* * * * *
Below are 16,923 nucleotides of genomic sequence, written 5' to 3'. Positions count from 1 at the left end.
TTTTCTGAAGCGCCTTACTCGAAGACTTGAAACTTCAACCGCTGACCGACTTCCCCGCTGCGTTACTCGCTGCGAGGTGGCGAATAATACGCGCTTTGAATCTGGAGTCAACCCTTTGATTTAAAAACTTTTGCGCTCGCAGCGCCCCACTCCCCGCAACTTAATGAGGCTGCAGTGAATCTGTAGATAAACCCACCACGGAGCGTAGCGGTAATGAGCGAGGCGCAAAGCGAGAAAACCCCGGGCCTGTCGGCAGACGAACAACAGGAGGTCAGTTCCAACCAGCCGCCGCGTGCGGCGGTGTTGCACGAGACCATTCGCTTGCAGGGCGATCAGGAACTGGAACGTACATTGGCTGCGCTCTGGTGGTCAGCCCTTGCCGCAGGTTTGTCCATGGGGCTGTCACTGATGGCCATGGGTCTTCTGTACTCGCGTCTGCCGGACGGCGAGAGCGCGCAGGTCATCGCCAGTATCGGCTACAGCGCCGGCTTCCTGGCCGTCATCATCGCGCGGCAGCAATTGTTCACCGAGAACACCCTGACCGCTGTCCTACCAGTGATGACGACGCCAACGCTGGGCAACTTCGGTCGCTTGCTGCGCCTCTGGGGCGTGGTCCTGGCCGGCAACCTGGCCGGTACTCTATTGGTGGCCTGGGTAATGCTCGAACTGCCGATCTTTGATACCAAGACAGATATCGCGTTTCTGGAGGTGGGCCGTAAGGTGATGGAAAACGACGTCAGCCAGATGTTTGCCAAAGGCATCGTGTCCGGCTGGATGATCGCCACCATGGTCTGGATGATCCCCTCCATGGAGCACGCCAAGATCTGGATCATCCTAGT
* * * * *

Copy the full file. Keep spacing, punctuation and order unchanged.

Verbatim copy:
Below are 16,923 nucleotides of genomic sequence, written 5' to 3'. Positions count from 1 at the left end.
TTTTCTGAAGCGCCTTACTCGAAGACTTGAAACTTCAACCGCTGACCGACTTCCCCGCTGCGTTACTCGCTGCGAGGTGGCGAATAATACGCGCTTTGAATCTGGAGTCAACCCTTTGATTTAAAAACTTTTGCGCTCGCAGCGCCCCACTCCCCGCAACTTAATGAGGCTGCAGTGAATCTGTAGATAAACCCACCACGGAGCGTAGCGGTAATGAGCGAGGCGCAAAGCGAGAAAACCCCGGGCCTGTCGGCAGACGAACAACAGGAGGTCAGTTCCAACCAGCCGCCGCGTGCGGCGGTGTTGCACGAGACCATTCGCTTGCAGGGCGATCAGGAACTGGAACGTACATTGGCTGCGCTCTGGTGGTCAGCCCTTGCCGCAGGTTTGTCCATGGGGCTGTCACTGATGGCCATGGGTCTTCTGTACTCGCGTCTGCCGGACGGCGAGAGCGCGCAGGTCATCGCCAGTATCGGCTACAGCGCCGGCTTCCTGGCCGTCATCATCGCGCGGCAGCAATTGTTCACCGAGAACACCCTGACCGCTGTCCTACCAGTGATGACGACGCCAACGCTGGGCAACTTCGGTCGCTTGCTGCGCCTCTGGGGCGTGGTCCTGGCCGGCAACCTGGCCGGTACTCTATTGGTGGCCTGGGTAATGCTCGAACTGCCGATCTTTGATACCAAGACAGATATCGCGTTTCTGGAGGTGGGCCGTAAGGTGATGGAAAACGACGTCAGCCAGATGTTTGCCAAAGGCATCGTGTCCGGCTGGATGATCGCCACCATGGTCTGGATGATCCCCTCCATGGAGCACGCCAAGATCTGGATCATCCTAGT